Looking forward, Gathers needs to do a better job playing to his strengths offensively and putting in as much effort and focus as possible on the defensive end to mitigate his mismatch shortcomings. He clearly has the tools to be an impact player at the college level, but how wisely he utilizes his skills and if he shows the ability to adequately defend 4's will likely determine his pro potential.

Jerami Grant, 6-8, Small Forward, Dematha Catholic, 2012
Committed to Syracuse

Jonathan Givony

The son of Harvey Grant, nephew of Horace, and brother of Clemson graduate Jerai and Notre Dame freshman guard Jerian, Dematha's Jerami Grant (#50 Scout, #60 Rivals, #43 ESPN) surely isn't lacking for bloodlines.

Grant passes the eye test for a NBA prospect and then some, standing 6-8 with an impressive 7-2 wingspan and a frame that should fill out nicely in time. He's a very good athlete on top of that, capable of elevating off the floor nicely on both ends of the court for blocks and dunks.

Not a very polished offensive player, Grant gets most of his production at this point by running the floor in transition, crashing the offensive glass and finishing whatever his guards are able to create for him around the basket. He is an average ball-handler at best, being mostly relegated to straight-line drives, and not showing great confidence in his shot-creating ability.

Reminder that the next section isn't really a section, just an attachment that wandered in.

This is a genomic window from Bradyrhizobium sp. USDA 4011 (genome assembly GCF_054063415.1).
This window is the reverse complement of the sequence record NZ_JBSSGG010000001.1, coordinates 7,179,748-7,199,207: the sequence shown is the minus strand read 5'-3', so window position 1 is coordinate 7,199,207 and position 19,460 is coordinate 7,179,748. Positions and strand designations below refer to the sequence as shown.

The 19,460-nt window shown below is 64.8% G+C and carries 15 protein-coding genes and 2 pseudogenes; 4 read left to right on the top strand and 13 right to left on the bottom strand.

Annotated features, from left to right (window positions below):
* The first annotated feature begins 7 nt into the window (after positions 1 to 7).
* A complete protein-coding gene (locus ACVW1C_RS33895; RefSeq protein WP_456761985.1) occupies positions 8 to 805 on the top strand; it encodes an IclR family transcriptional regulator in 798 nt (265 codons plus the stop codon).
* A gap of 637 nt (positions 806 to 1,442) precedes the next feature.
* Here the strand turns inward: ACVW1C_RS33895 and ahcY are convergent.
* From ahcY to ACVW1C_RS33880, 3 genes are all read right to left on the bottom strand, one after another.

Grant doesn't possess any real post game from what we've seen, but could make this part of his game a real weapon down the road with the excellent size, frame and quickness he possesses, particularly if he's able to make the conversion to playing the small forward position full time.

As a jump-shooter, Grant is fairly streaky at the moment, capable of knocking down open looks on occasion with his feet set, but possessing a long and slow release that he needs plenty of time and space to get off effectively. He'll have to work especially hard on this part of his game, as it will likely play a significant role in his long-term development and professional evaluation.